ALVAL is a histological diagnosis that describes the unique cellular changes that occur periprosthetically in response to metal particles, namely cobalt and chromium ions. The mechanism is believed to be a T lymphocyte mediated type IV hypersensitivity reaction, with tissue damage occurring as a result of cytotoxic T cells and activated monocytes/macrophages [13]. The presence of this reaction is thought to be proportional to the amount of wear debris released, but has also been observed in patients with smaller amounts of wear debris [12].
Metallosis, defined as aseptic fibrosis, local necrosis or loosening of a device secondary to metallic corrosion and release of wear debris, is commonly found in tissue samples from joints exhibiting an ARMD [12]. It has been suggested that pseudotumours are on the same pathological spectrum of disease as metallosis, and will develop if given enough time [12].
A recently proposed theory is that trunnionosis, defined as metal wear at the head-neck junction of a total hip implant, is an important contributor (along with wear at the bearing surfaces) to metal particle release in metal-on-metal total hip arthroplasty [14,15]. Trunnionosis is a recognised issue with implants employing a modular design, which are often used to improve prosthetic flexibility when attempting to restore normal hip biomechanics. Trunnionosis occurs similarly in modular MoM and MoP total hip replacements as both head-neck junctions consist of metal on metal surfaces. If wear patterns at the head-neck junction are similar between implants, however, it can be assumed that trunnionosis cannot be the sole cause of increased rates of adverse reactions in MoM hip replacements. The importance of this phenomenon was recognised recently after two modular implant designs were recalled due to higher than expected fretting and corrosion and hence, increased risk of ARMD [16]. As modular junction designs are not used in hip resurfacing, this phenomenon is only observed in total hip replacements.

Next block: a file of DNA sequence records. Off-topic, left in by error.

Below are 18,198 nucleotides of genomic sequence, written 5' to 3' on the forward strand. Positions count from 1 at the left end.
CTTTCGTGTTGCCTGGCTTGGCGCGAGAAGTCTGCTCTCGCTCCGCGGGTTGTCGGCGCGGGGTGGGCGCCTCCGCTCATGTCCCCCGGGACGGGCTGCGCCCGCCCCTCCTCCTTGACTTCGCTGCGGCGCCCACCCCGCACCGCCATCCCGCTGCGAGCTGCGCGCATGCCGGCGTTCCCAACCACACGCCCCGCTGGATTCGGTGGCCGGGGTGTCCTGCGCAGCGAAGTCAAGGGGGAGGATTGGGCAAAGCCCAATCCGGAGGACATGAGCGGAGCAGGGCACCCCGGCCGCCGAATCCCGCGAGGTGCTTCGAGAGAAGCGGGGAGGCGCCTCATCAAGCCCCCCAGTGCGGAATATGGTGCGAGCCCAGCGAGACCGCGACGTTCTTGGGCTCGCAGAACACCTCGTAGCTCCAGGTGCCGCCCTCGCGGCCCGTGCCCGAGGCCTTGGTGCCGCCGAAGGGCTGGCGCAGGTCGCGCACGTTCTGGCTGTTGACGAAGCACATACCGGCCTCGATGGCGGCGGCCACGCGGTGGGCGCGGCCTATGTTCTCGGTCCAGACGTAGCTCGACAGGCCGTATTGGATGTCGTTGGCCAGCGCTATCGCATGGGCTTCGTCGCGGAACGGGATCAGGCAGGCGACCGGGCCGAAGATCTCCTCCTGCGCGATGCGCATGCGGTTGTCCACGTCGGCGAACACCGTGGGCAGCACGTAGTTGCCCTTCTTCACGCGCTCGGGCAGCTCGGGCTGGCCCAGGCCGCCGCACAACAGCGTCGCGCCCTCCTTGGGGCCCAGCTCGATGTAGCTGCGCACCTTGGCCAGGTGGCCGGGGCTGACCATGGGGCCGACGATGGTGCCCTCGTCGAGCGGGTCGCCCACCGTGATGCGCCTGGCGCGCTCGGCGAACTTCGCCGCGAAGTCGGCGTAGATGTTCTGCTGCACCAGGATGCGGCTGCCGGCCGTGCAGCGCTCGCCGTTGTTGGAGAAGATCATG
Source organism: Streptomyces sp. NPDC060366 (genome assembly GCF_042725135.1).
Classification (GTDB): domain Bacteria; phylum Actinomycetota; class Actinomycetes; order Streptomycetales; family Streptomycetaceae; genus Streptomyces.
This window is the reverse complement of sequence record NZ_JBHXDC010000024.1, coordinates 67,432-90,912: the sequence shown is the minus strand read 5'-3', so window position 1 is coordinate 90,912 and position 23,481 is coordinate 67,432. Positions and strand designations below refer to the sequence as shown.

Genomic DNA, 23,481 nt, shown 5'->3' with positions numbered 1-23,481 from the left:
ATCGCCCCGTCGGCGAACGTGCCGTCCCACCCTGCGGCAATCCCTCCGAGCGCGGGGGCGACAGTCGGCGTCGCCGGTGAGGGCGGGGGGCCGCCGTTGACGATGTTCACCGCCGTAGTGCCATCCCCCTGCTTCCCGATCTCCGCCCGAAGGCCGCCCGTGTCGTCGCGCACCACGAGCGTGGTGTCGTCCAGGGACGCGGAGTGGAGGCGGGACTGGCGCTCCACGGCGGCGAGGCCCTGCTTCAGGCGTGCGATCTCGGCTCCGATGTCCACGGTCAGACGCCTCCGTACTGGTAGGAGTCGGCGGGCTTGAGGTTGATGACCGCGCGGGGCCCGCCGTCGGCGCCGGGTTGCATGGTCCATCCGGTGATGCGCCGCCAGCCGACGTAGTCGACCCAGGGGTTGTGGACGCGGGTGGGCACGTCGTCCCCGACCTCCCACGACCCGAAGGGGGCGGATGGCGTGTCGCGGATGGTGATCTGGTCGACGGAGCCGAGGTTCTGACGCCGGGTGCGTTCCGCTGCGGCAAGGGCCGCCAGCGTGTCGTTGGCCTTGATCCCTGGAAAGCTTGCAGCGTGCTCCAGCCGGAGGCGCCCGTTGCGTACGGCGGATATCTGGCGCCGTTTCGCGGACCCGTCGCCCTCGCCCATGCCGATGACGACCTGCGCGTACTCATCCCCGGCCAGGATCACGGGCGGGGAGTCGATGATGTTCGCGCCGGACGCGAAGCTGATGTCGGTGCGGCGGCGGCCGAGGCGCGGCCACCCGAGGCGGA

5. How Common Are Adverse Reactions?

Due to the variability in presentations of adverse reactions to metal debris, they are often difficult to diagnose. Asymptomatic pseudotumours have been identified on ultrasound and MRI scanning in 27%–32% of patients with MoM hip replacements [17,18] There is conflicting evidence, however, on whether or not these asymptomatic pseudotumours grow in size to a point where revision is necessary [18,19]
A case study of 1224 patients in 2009 concluded that female patients and those under the age of 40 had significantly increased risk of revision due to pseudotumour [20]. Australian National Joint Registry data highlight the significance of this, with the number of hip resurfacing operations being performed on female patients dramatically reducing since 2007, to the point where only 1% of hip resurfacing operations were performed on women in 2013 [4]. A recent report on 706 hips, however, found no association between age and sex and pseudotumour formation [21].